Optimizing the Supply Chain for Cost and Carbon Footprint

Principal Investigator(s):

Saifallah Benjaafar, Former Professor, Industrial and Systems Engineering

Project summary:

This research project seeks to develop supply chain models that account for the need to minimize or restrict carbon emissions while also minimizing cost or maximizing profit. The models will account for carbon emissions at several levels: (1) single operation models (e.g., inventory models) at a single firm; (2) inter-functional models that integrate a range of operational models (e.g., location, transportation, sourcing, and inventory decisions) across the supply chain at a single firm; and (3) inter-company inter-functional models that account for the interaction between firms within the supply chain. The models developed will be multi-objective, allowing planners to explore the tradeoffs between cost and carbon footprint. They will allow the examination of carbon emissions across the entire spectrum of supply chain activities in which a firm engages, contrasting with current practice which tends to focus on carbon emissions in single operations (e.g., transportation but not inventory or production). The models will also account for collaboration across the supply chain to reduce emissions and will capture the interactions between firms within the same supply chain, as decisions made by one firm can significantly impact both the cost and carbon footprint at other firms. The models will be used to investigate schemes that allocate carbon footprint, and associated cost, among member firms of the supply chain, recognizing the differential capabilities of firms to meet emission standards. They will also be used to investigate the impact of different regulatory policies, including cap-and-trade, carbon taxing, and carbon offsetting, on supply chain performance. The goals of this research project are to: (1) enhance our understanding of key tradeoffs between costs and emissions; (2) contribute to our ability to reduce carbon emissions across a range of supply chains; (3) identify coordination mechanisms and incentives systems under which firms voluntarily choose to collaborate with other firms on carbon emission reductions; and (4) explore the efficacy of various regulatory policies and support the implementation of policies that reduce emissions, while mitigating the impact on supply chain performance.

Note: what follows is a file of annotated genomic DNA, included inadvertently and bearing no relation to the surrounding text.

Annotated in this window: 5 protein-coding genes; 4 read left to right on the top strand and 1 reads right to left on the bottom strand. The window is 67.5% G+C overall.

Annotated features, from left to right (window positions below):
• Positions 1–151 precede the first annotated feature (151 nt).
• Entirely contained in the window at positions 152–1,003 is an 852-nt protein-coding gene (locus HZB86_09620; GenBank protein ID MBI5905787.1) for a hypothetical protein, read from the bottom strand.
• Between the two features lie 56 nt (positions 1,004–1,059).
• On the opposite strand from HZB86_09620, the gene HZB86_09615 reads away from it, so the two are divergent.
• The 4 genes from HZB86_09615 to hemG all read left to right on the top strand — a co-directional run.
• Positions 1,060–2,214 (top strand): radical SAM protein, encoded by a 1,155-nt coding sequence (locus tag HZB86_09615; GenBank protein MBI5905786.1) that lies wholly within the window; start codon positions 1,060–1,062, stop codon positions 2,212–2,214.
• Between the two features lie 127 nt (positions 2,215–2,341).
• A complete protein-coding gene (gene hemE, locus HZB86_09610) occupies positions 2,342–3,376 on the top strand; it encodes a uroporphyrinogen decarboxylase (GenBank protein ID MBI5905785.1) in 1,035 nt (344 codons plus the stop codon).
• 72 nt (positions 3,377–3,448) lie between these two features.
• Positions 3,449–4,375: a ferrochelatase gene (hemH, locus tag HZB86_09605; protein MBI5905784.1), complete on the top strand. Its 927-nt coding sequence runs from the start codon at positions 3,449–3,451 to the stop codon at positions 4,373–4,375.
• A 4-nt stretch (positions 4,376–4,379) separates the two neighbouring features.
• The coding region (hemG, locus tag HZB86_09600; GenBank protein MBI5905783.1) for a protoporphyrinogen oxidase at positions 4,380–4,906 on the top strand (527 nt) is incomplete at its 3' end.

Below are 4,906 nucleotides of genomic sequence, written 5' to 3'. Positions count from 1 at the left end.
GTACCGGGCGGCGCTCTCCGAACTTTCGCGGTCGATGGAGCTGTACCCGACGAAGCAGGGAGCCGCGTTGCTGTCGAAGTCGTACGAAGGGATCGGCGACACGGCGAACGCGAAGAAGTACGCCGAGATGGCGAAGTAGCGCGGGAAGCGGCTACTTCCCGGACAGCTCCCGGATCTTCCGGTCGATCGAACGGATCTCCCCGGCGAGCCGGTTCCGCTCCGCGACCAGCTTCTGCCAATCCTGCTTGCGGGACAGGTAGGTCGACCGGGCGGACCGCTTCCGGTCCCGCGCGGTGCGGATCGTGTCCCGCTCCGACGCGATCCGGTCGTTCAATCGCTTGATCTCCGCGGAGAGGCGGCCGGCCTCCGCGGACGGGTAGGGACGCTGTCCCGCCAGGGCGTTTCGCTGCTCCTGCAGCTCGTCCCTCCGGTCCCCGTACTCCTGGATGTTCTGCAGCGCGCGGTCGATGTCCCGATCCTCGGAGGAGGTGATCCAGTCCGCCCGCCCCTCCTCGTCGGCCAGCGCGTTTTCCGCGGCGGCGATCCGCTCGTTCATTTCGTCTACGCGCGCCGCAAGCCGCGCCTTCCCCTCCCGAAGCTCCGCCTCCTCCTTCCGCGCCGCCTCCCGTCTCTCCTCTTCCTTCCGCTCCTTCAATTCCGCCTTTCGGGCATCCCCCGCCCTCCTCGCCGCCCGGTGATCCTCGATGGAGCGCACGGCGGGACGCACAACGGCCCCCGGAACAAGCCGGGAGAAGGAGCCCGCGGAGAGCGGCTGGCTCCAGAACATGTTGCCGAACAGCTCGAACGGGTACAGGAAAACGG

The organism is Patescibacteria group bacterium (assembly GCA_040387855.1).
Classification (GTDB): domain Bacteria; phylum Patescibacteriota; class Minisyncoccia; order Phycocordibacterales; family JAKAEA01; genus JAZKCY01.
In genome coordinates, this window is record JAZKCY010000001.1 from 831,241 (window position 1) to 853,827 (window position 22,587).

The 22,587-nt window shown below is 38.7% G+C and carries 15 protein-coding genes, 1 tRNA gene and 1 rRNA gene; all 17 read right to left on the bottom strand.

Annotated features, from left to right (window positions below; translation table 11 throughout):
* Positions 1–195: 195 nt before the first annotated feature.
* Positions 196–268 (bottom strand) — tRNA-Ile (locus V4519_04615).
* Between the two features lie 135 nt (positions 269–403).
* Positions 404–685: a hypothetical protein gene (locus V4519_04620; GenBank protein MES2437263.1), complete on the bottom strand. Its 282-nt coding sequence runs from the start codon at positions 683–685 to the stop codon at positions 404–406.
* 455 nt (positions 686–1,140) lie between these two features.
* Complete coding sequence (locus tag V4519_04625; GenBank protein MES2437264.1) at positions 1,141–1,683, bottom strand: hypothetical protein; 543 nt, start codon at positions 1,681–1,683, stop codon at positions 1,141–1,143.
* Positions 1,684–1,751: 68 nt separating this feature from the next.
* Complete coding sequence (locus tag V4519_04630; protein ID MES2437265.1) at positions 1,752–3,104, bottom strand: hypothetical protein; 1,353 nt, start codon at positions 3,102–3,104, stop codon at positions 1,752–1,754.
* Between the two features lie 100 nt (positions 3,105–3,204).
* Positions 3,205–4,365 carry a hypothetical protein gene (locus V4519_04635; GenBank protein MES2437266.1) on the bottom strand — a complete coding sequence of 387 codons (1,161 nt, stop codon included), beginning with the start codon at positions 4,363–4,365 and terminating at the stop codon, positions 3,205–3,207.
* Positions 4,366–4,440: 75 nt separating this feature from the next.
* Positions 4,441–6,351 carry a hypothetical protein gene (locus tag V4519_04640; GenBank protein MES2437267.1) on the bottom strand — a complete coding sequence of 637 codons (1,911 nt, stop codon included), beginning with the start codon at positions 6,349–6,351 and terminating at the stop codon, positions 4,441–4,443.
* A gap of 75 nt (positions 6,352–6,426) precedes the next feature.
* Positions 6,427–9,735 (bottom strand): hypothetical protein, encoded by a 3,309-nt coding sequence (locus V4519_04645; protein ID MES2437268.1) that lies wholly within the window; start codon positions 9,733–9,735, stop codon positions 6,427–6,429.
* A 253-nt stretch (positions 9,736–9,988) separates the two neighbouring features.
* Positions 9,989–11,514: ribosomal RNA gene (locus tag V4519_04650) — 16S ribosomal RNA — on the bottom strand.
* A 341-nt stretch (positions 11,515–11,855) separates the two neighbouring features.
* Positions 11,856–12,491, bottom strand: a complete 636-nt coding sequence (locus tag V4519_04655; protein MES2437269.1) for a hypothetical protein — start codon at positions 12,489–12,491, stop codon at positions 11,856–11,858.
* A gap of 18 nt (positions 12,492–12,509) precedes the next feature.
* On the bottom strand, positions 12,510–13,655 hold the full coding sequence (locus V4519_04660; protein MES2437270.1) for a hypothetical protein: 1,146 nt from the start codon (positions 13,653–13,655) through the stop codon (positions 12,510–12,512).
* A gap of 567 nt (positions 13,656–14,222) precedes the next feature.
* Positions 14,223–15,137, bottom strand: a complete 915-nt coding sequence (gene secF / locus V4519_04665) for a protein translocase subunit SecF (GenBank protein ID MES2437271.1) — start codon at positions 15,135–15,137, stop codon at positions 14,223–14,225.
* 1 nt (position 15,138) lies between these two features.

Project details: